Effect of Processing on the Microstructure and Induced-Strain Mismatch in Magnesia–Alumina-Layered Composites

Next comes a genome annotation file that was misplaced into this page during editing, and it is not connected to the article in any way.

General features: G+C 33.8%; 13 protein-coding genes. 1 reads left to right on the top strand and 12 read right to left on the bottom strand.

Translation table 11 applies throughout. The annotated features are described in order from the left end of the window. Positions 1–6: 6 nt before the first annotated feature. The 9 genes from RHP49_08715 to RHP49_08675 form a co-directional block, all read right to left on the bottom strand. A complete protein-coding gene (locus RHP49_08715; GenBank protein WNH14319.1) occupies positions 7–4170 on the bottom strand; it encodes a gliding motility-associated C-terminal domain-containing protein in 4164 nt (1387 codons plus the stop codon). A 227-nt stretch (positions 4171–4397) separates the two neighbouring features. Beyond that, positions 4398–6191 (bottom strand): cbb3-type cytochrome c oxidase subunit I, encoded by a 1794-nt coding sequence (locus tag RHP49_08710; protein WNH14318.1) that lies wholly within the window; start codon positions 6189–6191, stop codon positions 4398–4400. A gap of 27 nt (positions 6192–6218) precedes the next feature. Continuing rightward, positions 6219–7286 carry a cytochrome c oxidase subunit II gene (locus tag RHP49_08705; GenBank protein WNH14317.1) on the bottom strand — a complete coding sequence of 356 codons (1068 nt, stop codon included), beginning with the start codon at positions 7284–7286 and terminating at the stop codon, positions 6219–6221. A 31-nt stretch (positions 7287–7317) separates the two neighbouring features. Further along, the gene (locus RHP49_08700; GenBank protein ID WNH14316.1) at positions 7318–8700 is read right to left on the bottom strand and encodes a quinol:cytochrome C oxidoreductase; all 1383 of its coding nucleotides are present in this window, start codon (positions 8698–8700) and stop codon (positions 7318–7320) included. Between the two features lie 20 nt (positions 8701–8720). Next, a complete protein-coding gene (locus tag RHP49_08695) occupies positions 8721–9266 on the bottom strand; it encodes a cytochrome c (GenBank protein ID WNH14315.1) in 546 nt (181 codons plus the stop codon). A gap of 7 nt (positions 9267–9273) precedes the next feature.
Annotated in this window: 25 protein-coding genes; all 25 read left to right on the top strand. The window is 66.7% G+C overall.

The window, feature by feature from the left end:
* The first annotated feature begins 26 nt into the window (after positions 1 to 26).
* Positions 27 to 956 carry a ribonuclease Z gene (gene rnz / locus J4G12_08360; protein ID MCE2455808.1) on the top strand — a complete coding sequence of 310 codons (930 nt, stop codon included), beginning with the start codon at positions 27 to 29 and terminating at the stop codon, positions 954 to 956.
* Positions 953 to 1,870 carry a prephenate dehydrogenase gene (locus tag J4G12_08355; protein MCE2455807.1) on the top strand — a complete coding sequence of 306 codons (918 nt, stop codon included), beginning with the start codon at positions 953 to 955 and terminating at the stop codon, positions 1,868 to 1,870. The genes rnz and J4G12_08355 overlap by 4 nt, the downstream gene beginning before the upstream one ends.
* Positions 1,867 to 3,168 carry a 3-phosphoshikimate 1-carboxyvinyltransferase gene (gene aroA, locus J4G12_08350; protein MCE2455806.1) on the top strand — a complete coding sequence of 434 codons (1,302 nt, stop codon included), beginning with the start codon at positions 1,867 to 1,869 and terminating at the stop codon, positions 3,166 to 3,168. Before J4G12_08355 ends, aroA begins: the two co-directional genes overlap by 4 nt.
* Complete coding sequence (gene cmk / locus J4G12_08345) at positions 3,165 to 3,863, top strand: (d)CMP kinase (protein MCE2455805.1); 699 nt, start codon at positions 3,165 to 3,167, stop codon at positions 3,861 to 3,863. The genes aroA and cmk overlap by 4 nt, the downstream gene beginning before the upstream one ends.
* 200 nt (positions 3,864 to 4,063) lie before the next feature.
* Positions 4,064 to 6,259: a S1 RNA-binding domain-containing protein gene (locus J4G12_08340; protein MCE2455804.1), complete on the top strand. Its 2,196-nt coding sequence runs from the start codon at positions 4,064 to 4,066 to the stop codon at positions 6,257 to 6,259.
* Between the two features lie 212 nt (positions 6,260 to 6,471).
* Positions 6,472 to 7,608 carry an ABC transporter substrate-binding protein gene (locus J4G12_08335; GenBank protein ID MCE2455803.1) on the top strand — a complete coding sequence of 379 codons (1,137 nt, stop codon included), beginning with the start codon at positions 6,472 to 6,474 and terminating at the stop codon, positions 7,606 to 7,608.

A method is described whereby thin ceramic shapes are induced to adopt a different shape at elevated temperature without the application of an external pressure. To achieve deformation, thin beams of alumina are coated with magnesia; at a high temperature, the strain mismatch that arises in the sample leads to deformation. Scanning electron microscopy and compositional profiling suggest that a bilayer structure forms. One layer contains both Mg and Al cations and the spinel phase is present, whereas the second layer consists predominantly of alumina. A mechanics model based on strain mismatch in bilayer systems indicates how the resulting curvature depends on the thickness of the two regions. A mechanistic model is derived that describes the strain mismatch in terms of the degree of conversion to spinel, the amount of differential sintering between layers, and the amount of residual porosity present in the two layers of the substrate.
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